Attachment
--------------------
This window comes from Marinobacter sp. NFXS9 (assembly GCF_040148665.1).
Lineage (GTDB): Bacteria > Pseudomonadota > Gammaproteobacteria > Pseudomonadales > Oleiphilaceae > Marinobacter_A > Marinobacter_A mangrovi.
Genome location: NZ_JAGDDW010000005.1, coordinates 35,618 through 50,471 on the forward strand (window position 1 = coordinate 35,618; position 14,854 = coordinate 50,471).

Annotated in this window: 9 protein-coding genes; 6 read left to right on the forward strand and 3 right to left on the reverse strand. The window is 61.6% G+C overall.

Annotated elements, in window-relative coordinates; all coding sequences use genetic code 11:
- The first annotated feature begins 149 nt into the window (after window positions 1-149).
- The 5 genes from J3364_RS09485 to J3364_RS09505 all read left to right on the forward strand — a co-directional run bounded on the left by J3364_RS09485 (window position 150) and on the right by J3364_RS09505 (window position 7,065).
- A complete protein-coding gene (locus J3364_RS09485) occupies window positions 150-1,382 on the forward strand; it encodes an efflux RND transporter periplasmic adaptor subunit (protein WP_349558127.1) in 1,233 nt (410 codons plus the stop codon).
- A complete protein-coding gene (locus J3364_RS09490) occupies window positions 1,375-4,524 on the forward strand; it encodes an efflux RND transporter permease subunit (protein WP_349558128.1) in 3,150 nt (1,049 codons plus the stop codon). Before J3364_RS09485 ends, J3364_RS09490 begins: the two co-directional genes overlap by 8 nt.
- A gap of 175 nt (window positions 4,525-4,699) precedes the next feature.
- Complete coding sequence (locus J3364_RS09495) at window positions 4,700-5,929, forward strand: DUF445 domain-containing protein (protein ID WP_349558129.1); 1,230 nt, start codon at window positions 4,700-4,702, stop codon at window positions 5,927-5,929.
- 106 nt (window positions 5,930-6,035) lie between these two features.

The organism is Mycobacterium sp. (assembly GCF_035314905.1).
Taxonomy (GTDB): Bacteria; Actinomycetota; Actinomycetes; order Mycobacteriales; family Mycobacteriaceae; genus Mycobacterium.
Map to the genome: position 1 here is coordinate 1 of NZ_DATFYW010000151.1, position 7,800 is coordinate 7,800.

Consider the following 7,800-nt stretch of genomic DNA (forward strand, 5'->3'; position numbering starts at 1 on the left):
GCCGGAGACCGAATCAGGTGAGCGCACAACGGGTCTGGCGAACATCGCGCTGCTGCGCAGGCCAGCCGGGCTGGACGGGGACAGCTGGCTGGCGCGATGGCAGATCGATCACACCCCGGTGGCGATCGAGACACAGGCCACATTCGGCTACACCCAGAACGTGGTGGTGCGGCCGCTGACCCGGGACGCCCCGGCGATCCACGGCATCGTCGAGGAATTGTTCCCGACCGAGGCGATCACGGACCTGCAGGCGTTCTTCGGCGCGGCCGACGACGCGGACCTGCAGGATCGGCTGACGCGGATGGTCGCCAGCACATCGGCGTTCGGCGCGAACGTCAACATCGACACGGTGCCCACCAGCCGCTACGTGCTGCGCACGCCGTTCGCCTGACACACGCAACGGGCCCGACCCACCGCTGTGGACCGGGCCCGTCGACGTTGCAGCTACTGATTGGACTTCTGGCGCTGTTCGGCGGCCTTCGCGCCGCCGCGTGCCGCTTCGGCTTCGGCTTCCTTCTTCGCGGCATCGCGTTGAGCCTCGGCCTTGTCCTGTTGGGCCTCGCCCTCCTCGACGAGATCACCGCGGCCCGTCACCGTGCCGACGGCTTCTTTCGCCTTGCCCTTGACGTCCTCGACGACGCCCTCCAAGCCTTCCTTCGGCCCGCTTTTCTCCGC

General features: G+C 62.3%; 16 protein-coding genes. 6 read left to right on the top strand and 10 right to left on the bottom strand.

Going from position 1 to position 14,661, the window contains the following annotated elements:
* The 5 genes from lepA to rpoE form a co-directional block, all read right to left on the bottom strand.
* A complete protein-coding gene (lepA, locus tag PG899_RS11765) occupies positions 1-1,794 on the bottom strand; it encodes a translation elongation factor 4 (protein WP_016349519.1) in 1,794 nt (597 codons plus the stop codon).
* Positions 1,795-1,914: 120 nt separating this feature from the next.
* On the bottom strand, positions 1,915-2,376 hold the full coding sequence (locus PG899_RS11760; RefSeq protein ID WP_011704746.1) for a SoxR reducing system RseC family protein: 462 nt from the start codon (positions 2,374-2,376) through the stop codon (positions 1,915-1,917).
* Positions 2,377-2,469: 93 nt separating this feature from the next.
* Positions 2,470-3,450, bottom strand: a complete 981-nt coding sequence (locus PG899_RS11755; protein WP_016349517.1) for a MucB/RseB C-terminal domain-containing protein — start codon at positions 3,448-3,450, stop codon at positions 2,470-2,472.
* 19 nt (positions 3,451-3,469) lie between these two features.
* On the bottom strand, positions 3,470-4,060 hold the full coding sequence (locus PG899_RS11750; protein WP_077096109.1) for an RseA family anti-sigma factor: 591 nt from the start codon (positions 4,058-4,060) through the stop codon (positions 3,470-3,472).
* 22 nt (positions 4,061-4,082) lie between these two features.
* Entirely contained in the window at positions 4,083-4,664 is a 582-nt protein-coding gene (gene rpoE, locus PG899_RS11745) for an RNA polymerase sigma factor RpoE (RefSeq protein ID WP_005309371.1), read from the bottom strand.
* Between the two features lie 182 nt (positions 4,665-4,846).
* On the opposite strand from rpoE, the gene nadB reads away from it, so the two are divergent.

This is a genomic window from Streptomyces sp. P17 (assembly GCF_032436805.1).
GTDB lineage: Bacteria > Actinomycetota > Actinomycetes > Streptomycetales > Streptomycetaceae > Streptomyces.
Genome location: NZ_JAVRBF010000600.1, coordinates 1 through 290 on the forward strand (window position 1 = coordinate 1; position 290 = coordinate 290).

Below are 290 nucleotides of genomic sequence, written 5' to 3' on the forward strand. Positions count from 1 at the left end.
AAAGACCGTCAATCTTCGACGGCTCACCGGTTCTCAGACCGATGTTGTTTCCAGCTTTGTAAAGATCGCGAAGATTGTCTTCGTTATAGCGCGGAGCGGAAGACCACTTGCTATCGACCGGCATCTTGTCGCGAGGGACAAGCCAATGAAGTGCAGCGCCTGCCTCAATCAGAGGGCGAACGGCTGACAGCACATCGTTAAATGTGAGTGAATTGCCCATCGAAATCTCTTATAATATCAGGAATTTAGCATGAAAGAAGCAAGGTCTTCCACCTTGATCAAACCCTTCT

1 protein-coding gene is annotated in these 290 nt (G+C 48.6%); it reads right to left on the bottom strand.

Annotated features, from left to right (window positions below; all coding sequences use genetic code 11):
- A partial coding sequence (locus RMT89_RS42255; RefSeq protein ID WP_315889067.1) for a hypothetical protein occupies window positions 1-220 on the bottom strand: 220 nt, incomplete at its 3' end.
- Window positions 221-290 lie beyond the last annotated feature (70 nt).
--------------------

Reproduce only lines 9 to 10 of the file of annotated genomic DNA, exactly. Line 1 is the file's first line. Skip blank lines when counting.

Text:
- A complete protein-coding gene (locus J3364_RS09490) occupies window positions 1,375-4,524 on the forward strand; it encodes an efflux RND transporter permease subunit (protein WP_349558128.1) in 3,150 nt (1,049 codons plus the stop codon). Before J3364_RS09485 ends, J3364_RS09490 begins: the two co-directional genes overlap by 8 nt.
- A gap of 175 nt (window positions 4,525-4,699) precedes the next feature.